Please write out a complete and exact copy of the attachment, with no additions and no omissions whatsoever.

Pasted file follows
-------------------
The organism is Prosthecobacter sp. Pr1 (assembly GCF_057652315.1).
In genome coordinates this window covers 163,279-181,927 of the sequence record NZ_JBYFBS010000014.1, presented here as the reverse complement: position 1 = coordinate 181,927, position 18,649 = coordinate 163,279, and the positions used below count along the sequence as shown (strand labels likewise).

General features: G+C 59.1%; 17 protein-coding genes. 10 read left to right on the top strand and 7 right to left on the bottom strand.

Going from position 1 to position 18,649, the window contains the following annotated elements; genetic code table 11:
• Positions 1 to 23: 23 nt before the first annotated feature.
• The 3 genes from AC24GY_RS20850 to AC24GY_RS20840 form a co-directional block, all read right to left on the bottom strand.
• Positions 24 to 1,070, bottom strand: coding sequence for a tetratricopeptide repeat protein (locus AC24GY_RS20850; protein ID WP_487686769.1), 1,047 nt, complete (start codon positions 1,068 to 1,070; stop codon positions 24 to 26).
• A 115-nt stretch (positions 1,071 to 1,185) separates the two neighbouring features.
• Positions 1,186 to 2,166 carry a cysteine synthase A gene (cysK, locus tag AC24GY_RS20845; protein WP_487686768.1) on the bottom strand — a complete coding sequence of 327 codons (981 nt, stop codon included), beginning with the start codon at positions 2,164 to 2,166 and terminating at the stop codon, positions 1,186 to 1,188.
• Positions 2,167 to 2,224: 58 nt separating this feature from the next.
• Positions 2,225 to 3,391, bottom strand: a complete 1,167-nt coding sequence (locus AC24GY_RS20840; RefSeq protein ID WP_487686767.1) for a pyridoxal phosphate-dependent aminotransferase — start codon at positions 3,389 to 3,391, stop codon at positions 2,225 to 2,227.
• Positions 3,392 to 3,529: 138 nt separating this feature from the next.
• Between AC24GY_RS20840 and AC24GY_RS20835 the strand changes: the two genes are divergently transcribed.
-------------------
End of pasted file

The organism is Prosthecobacter sp. Pr1 (assembly GCF_057652315.1).
In genome coordinates this window covers 163,279-181,927 of the sequence record NZ_JBYFBS010000014.1, presented here as the reverse complement: position 1 = coordinate 181,927, position 18,649 = coordinate 163,279, and the positions used below count along the sequence as shown (strand labels likewise).

General features: G+C 59.1%; 17 protein-coding genes. 10 read left to right on the top strand and 7 right to left on the bottom strand.

Going from position 1 to position 18,649, the window contains the following annotated elements; genetic code table 11:
• Positions 1 to 23: 23 nt before the first annotated feature.
• The 3 genes from AC24GY_RS20850 to AC24GY_RS20840 form a co-directional block, all read right to left on the bottom strand.
• Positions 24 to 1,070, bottom strand: coding sequence for a tetratricopeptide repeat protein (locus AC24GY_RS20850; protein ID WP_487686769.1), 1,047 nt, complete (start codon positions 1,068 to 1,070; stop codon positions 24 to 26).
• A 115-nt stretch (positions 1,071 to 1,185) separates the two neighbouring features.
• Positions 1,186 to 2,166 carry a cysteine synthase A gene (cysK, locus tag AC24GY_RS20845; protein WP_487686768.1) on the bottom strand — a complete coding sequence of 327 codons (981 nt, stop codon included), beginning with the start codon at positions 2,164 to 2,166 and terminating at the stop codon, positions 1,186 to 1,188.
• Positions 2,167 to 2,224: 58 nt separating this feature from the next.
• Positions 2,225 to 3,391, bottom strand: a complete 1,167-nt coding sequence (locus AC24GY_RS20840; RefSeq protein ID WP_487686767.1) for a pyridoxal phosphate-dependent aminotransferase — start codon at positions 3,389 to 3,391, stop codon at positions 2,225 to 2,227.
• Positions 3,392 to 3,529: 138 nt separating this feature from the next.
• Between AC24GY_RS20840 and AC24GY_RS20835 the strand changes: the two genes are divergently transcribed.